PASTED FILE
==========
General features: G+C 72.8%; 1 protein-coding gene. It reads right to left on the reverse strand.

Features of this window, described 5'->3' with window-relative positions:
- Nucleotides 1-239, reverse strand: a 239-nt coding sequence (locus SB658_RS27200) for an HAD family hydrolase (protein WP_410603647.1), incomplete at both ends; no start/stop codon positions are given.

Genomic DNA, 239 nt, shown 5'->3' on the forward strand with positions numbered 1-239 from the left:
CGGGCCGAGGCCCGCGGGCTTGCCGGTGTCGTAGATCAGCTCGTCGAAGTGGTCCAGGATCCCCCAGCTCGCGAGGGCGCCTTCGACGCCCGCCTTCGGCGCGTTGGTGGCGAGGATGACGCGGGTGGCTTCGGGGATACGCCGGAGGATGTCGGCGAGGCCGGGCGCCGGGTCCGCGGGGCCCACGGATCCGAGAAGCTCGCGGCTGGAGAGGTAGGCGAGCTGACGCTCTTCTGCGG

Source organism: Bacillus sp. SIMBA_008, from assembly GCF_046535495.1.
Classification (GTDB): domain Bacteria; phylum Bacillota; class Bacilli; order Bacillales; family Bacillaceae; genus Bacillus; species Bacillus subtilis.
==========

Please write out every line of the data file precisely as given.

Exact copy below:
General features: G+C 72.8%; 1 protein-coding gene. It reads right to left on the reverse strand.

Features of this window, described 5'->3' with window-relative positions:
- Nucleotides 1-239, reverse strand: a 239-nt coding sequence (locus SB658_RS27200) for an HAD family hydrolase (protein WP_410603647.1), incomplete at both ends; no start/stop codon positions are given.

Genomic DNA, 239 nt, shown 5'->3' on the forward strand with positions numbered 1-239 from the left:
CGGGCCGAGGCCCGCGGGCTTGCCGGTGTCGTAGATCAGCTCGTCGAAGTGGTCCAGGATCCCCCAGCTCGCGAGGGCGCCTTCGACGCCCGCCTTCGGCGCGTTGGTGGCGAGGATGACGCGGGTGGCTTCGGGGATACGCCGGAGGATGTCGGCGAGGCCGGGCGCCGGGTCCGCGGGGCCCACGGATCCGAGAAGCTCGCGGCTGGAGAGGTAGGCGAGCTGACGCTCTTCTGCGG

Source organism: Bacillus sp. SIMBA_008, from assembly GCF_046535495.1.
Classification (GTDB): domain Bacteria; phylum Bacillota; class Bacilli; order Bacillales; family Bacillaceae; genus Bacillus; species Bacillus subtilis.